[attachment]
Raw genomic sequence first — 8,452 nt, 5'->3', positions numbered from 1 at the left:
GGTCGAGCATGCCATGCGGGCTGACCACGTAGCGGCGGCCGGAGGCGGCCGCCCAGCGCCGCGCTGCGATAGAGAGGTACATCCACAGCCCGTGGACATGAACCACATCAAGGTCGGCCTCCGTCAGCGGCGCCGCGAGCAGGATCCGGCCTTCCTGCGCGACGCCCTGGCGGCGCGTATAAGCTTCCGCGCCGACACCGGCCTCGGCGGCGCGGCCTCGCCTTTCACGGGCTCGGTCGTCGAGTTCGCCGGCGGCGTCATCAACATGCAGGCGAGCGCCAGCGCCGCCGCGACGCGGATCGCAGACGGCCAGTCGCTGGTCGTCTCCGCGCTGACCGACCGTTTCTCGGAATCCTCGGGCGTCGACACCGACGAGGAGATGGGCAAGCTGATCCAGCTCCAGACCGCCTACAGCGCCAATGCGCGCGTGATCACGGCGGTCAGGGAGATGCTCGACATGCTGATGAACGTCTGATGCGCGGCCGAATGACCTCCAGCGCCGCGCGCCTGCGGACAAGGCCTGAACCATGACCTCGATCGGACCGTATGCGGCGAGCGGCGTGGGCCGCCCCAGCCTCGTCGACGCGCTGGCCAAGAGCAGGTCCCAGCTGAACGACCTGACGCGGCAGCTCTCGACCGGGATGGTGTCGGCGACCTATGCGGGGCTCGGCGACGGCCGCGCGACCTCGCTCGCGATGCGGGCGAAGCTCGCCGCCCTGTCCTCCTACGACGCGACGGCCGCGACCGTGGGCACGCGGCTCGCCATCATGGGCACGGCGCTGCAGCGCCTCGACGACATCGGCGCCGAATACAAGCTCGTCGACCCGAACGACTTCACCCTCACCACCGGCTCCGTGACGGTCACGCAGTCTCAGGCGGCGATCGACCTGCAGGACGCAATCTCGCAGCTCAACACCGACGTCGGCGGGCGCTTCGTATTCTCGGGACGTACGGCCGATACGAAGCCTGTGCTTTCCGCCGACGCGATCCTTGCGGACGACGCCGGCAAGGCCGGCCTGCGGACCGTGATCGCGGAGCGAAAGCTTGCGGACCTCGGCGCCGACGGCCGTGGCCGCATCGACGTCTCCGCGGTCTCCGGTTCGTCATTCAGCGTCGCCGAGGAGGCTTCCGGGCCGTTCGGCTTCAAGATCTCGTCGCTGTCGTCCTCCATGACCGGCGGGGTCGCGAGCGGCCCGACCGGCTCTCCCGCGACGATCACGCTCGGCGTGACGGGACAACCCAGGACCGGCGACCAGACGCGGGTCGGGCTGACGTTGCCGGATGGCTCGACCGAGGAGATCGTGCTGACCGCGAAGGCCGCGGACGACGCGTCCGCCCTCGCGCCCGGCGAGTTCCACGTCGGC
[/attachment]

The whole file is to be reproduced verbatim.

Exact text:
Raw genomic sequence first — 8,452 nt, 5'->3', positions numbered from 1 at the left:
GGTCGAGCATGCCATGCGGGCTGACCACGTAGCGGCGGCCGGAGGCGGCCGCCCAGCGCCGCGCTGCGATAGAGAGGTACATCCACAGCCCGTGGACATGAACCACATCAAGGTCGGCCTCCGTCAGCGGCGCCGCGAGCAGGATCCGGCCTTCCTGCGCGACGCCCTGGCGGCGCGTATAAGCTTCCGCGCCGACACCGGCCTCGGCGGCGCGGCCTCGCCTTTCACGGGCTCGGTCGTCGAGTTCGCCGGCGGCGTCATCAACATGCAGGCGAGCGCCAGCGCCGCCGCGACGCGGATCGCAGACGGCCAGTCGCTGGTCGTCTCCGCGCTGACCGACCGTTTCTCGGAATCCTCGGGCGTCGACACCGACGAGGAGATGGGCAAGCTGATCCAGCTCCAGACCGCCTACAGCGCCAATGCGCGCGTGATCACGGCGGTCAGGGAGATGCTCGACATGCTGATGAACGTCTGATGCGCGGCCGAATGACCTCCAGCGCCGCGCGCCTGCGGACAAGGCCTGAACCATGACCTCGATCGGACCGTATGCGGCGAGCGGCGTGGGCCGCCCCAGCCTCGTCGACGCGCTGGCCAAGAGCAGGTCCCAGCTGAACGACCTGACGCGGCAGCTCTCGACCGGGATGGTGTCGGCGACCTATGCGGGGCTCGGCGACGGCCGCGCGACCTCGCTCGCGATGCGGGCGAAGCTCGCCGCCCTGTCCTCCTACGACGCGACGGCCGCGACCGTGGGCACGCGGCTCGCCATCATGGGCACGGCGCTGCAGCGCCTCGACGACATCGGCGCCGAATACAAGCTCGTCGACCCGAACGACTTCACCCTCACCACCGGCTCCGTGACGGTCACGCAGTCTCAGGCGGCGATCGACCTGCAGGACGCAATCTCGCAGCTCAACACCGACGTCGGCGGGCGCTTCGTATTCTCGGGACGTACGGCCGATACGAAGCCTGTGCTTTCCGCCGACGCGATCCTTGCGGACGACGCCGGCAAGGCCGGCCTGCGGACCGTGATCGCGGAGCGAAAGCTTGCGGACCTCGGCGCCGACGGCCGTGGCCGCATCGACGTCTCCGCGGTCTCCGGTTCGTCATTCAGCGTCGCCGAGGAGGCTTCCGGGCCGTTCGGCTTCAAGATCTCGTCGCTGTCGTCCTCCATGACCGGCGGGGTCGCGAGCGGCCCGACCGGCTCTCCCGCGACGATCACGCTCGGCGTGACGGGACAACCCAGGACCGGCGACCAGACGCGGGTCGGGCTGACGTTGCCGGATGGCTCGACCGAGGAGATCGTGCTGACCGCGAAGGCCGCGGACGACGCGTCCGCCCTCGCGCCCGGCGAGTTCCACGTCGGC